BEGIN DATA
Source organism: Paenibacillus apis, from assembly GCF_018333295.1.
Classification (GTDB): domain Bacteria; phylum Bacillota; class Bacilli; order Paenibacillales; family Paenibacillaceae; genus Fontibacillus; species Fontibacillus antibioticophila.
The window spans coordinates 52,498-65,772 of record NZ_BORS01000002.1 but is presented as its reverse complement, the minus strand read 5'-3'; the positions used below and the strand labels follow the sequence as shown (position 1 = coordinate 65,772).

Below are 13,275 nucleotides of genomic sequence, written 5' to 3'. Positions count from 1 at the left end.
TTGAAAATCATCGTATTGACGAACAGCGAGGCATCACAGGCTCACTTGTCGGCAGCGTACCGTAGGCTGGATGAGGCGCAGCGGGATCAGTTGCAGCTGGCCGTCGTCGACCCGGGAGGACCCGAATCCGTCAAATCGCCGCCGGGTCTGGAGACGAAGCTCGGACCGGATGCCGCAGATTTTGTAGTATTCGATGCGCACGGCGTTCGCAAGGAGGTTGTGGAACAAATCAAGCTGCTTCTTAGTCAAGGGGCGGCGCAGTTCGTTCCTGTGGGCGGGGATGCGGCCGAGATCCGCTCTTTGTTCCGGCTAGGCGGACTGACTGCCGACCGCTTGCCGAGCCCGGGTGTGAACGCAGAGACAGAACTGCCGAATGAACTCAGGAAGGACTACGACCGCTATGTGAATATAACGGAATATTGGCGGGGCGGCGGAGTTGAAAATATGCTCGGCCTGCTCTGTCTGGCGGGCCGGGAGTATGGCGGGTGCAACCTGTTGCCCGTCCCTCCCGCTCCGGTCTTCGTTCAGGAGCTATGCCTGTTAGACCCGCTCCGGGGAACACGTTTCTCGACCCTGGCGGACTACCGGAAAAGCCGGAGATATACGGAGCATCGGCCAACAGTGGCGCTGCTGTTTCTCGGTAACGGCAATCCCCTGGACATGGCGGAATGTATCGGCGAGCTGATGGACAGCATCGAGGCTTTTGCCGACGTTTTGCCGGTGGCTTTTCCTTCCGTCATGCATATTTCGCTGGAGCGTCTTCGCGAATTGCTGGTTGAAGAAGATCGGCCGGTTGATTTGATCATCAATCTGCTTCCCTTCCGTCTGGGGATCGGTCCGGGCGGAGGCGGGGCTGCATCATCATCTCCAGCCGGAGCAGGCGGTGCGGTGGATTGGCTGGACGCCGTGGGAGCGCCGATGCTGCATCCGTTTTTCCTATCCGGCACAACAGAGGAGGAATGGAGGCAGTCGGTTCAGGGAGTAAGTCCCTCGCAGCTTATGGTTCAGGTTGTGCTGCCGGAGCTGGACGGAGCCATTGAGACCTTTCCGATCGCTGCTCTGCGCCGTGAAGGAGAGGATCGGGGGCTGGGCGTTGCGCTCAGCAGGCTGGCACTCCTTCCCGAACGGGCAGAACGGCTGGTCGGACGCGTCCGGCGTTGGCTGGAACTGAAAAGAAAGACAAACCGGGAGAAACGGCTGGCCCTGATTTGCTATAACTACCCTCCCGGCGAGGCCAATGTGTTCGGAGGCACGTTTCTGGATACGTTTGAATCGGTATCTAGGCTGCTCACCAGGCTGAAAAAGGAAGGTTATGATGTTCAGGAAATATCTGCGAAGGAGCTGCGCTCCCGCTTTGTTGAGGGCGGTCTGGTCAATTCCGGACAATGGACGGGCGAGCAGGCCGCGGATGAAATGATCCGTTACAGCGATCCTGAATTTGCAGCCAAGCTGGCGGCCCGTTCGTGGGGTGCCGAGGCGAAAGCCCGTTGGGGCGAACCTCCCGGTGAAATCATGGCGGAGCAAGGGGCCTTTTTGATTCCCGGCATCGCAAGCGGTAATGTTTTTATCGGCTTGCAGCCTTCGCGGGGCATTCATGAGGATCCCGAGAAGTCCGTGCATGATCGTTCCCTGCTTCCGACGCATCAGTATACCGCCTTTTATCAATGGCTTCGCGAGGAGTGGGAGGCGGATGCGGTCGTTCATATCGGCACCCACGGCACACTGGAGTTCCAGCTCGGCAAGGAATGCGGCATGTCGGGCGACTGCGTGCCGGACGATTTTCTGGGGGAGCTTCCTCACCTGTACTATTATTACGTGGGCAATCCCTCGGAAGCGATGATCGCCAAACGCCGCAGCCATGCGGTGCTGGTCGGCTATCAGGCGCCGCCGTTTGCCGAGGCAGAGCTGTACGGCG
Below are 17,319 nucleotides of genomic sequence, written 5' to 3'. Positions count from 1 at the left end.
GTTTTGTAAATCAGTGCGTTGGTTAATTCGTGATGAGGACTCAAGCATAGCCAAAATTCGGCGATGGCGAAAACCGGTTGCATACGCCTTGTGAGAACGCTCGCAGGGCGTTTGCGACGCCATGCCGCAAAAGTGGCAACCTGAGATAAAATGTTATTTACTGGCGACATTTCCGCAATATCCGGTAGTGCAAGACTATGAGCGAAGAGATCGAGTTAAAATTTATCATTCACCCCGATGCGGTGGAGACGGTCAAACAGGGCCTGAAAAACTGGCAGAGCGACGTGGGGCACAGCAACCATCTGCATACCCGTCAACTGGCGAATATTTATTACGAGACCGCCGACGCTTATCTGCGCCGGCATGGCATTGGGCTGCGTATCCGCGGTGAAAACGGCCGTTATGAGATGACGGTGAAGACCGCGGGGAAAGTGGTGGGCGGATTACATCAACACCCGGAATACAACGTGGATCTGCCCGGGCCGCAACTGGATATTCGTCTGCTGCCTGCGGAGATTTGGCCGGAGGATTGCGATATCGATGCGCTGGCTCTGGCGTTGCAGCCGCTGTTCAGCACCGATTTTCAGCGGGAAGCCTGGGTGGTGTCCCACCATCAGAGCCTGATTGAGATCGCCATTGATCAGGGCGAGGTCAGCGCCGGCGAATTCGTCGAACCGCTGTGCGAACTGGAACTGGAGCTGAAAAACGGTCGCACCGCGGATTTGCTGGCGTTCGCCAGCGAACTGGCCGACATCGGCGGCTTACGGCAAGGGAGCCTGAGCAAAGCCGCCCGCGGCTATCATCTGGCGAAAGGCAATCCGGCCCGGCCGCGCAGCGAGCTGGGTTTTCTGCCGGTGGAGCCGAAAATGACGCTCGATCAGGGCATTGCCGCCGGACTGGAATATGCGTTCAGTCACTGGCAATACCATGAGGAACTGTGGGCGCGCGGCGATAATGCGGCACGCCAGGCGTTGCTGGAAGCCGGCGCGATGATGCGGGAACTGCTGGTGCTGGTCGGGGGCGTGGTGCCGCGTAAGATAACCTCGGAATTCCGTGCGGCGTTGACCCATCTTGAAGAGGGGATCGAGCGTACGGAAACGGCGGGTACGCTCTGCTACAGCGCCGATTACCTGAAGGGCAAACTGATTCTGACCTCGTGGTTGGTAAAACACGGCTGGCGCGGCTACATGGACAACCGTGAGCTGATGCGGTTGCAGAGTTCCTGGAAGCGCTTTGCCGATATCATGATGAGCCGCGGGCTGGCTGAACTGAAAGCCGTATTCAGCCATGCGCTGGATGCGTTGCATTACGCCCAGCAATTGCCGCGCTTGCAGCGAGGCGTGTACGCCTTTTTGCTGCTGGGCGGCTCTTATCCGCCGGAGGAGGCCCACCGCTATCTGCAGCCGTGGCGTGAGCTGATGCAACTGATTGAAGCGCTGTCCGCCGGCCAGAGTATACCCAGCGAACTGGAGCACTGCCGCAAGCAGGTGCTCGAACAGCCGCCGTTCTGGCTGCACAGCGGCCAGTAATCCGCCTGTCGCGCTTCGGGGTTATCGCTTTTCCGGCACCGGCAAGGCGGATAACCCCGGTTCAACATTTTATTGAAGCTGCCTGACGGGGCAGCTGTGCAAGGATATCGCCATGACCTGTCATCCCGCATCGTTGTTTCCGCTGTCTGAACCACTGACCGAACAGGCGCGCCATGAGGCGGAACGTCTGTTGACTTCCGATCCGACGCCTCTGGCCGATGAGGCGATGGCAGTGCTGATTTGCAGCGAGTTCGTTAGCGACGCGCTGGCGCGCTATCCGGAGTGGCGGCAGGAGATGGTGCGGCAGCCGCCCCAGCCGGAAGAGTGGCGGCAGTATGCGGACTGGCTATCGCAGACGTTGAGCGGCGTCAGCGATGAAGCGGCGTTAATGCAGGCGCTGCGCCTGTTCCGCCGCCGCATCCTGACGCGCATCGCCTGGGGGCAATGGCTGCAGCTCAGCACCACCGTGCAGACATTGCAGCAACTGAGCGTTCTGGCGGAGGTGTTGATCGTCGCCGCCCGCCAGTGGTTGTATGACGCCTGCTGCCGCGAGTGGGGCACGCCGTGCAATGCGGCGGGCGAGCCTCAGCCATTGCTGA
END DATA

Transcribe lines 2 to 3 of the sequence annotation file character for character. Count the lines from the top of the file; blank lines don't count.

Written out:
Classification (GTDB): domain Bacteria; phylum Bacillota; class Bacilli; order Paenibacillales; family Paenibacillaceae; genus Fontibacillus; species Fontibacillus antibioticophila.
The window spans coordinates 52,498-65,772 of record NZ_BORS01000002.1 but is presented as its reverse complement, the minus strand read 5'-3'; the positions used below and the strand labels follow the sequence as shown (position 1 = coordinate 65,772).